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Entrepreneurs Find Advantages in Locating Together

office-buildings-100714-02 Silicon Valley and Boston draw new businesses because startups thrive by proximity. Image: Dreamstime

There's a good reason why entrepreneurs flock to startup meccas like the Silicon Valley or Boston: It's where other entrepreneurs are. But why does that matter so much?

A new study suggests one good reason: thickness.

The thickness of an area, or market, is defined by the concentration of resources, such as skilled workers, that are critical to the success of startup activities, explains Robert Helsley at the University of California, Berkeley’s Haas School of Business. A new study by Helsley found that thicker markets offer a support system that permits more specialized entrepreneurs, those whose prior experiences are concentrated in one industry or activity, to operate more profitably than they would in a smaller entrepreneurial economy.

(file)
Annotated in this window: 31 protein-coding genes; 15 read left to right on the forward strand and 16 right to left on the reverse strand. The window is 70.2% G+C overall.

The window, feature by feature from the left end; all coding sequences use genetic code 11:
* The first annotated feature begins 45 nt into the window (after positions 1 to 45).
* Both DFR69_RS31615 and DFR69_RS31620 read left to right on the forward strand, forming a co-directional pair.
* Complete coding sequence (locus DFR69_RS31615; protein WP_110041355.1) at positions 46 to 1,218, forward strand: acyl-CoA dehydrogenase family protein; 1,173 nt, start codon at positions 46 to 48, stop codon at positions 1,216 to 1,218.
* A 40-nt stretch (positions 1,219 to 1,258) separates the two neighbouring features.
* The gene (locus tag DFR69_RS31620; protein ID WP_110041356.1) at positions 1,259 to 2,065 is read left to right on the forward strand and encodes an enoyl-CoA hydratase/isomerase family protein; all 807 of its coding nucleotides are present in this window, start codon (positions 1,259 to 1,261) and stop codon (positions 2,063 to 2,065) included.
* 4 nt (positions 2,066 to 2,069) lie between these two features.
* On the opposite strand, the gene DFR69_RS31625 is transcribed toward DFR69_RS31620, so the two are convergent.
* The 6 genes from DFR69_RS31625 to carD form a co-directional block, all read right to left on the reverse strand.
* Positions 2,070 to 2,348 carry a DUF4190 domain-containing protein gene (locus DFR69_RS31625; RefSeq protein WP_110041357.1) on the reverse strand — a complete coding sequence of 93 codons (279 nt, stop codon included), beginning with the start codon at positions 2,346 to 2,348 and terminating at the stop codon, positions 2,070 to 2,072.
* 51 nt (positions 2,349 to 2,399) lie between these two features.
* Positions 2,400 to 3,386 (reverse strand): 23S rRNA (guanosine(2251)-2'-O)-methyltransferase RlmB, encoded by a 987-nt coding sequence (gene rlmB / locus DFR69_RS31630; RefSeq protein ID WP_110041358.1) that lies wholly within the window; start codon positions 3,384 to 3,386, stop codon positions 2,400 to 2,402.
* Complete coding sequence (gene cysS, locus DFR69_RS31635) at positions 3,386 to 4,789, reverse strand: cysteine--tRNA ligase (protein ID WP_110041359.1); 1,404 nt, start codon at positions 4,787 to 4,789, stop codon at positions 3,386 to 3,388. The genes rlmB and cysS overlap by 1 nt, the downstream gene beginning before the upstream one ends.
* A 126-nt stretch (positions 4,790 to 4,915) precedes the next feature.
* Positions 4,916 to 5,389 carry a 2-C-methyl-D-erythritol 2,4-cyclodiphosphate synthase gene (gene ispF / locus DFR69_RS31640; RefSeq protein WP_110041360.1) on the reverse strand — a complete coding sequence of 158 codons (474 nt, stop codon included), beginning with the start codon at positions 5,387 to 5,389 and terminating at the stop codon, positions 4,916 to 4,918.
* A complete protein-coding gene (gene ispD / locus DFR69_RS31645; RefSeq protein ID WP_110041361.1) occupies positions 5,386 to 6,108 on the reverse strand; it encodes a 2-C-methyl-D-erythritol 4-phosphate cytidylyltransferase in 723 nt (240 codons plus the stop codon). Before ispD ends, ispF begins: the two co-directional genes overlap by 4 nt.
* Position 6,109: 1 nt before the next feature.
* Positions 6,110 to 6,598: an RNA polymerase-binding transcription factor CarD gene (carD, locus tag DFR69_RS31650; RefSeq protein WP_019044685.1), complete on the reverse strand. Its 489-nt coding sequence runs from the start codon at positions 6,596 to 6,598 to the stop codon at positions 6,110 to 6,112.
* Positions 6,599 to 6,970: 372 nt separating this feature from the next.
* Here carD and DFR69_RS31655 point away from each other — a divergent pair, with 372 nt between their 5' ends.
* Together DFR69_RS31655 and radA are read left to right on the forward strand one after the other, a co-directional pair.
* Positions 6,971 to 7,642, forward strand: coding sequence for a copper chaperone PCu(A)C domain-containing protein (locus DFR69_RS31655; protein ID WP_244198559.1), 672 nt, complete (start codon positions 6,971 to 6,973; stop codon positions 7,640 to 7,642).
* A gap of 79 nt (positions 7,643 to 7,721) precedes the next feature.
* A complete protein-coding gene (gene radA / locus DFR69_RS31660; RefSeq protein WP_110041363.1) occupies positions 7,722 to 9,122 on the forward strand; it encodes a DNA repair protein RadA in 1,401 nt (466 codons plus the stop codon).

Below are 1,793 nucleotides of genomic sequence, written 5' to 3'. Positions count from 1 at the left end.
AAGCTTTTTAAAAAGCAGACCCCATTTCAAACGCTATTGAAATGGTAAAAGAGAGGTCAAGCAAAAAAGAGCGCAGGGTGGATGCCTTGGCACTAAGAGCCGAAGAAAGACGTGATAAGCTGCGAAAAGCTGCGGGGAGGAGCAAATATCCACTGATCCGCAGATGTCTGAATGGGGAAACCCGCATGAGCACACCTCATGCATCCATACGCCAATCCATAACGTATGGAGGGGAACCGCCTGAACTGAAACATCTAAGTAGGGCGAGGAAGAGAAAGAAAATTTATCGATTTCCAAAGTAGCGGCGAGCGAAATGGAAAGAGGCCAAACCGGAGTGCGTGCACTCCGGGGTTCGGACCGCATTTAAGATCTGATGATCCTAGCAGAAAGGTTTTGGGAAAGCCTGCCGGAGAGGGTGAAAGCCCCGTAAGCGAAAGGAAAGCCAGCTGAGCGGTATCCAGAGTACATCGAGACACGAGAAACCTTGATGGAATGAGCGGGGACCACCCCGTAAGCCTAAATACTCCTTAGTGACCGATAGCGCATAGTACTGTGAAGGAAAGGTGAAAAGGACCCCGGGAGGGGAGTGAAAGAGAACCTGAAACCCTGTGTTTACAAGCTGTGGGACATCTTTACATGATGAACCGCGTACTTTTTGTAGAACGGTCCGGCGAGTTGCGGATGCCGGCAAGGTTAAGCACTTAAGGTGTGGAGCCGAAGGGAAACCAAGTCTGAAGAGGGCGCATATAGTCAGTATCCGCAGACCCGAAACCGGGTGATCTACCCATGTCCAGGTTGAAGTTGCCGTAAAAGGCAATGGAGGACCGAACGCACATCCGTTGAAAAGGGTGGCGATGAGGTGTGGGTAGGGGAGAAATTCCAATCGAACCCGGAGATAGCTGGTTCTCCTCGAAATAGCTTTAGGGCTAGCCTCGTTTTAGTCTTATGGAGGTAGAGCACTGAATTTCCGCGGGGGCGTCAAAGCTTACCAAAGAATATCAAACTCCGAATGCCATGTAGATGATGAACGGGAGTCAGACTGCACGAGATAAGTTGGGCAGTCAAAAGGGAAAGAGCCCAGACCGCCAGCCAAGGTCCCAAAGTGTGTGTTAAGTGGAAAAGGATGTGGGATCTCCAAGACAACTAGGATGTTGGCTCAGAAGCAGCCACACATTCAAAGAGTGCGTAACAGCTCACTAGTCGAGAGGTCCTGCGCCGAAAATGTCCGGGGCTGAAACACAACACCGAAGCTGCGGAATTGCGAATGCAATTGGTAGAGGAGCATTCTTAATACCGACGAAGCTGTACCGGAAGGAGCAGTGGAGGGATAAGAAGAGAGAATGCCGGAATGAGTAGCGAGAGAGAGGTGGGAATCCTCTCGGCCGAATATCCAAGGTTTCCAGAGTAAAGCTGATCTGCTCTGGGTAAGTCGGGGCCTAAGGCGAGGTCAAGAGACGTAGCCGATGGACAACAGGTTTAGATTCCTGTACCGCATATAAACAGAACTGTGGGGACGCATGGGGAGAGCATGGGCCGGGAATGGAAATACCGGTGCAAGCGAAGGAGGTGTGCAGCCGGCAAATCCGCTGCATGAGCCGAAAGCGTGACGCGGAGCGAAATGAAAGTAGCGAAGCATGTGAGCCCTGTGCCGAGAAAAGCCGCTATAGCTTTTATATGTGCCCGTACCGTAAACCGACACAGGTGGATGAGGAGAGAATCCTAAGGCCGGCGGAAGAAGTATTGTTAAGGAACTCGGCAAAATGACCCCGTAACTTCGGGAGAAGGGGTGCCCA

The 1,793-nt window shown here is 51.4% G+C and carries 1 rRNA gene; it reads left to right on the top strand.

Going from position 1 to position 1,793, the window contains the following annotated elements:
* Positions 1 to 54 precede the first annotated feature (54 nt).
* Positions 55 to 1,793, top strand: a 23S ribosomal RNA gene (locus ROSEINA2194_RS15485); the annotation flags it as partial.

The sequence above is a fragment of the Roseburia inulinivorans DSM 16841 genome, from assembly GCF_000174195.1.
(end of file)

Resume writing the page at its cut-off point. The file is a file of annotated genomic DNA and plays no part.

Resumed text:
So while you might be best off starting your plumbing business in your home town, if you plan to be the next Bill Gates, you might want to get out of Dodge.

"There are many benefits to having entrepreneurs cluster in one place,"  Helsley said in a recent statement.

Helsley and his colleague built a model based on a project taking place in one city, with all of the project’s tasks being carried out simultaneously. The model showed that the economies of urban agglomeration — the benefits of extended cities and towns of an urban center — help produce not only higher quality results but also shorter project completion times.

For example, the time that it takes an entrepreneur to receive initial funding from a venture capitalist is shorter for projects initiated in large clusters of related activity.

The researchers also discovered that a natural hierarchy of cities considered desirable by entrepreneurs emerges based on the level and complexity of activities that occur in a given city. There is a natural relationship between the thickness of markets and the complexity of the activities that they can support. The study determined while many types of cities can support basic entrepreneurial activities, the most complex projects are only feasible in large clusters where the benefits of thick markets are most pronounced.




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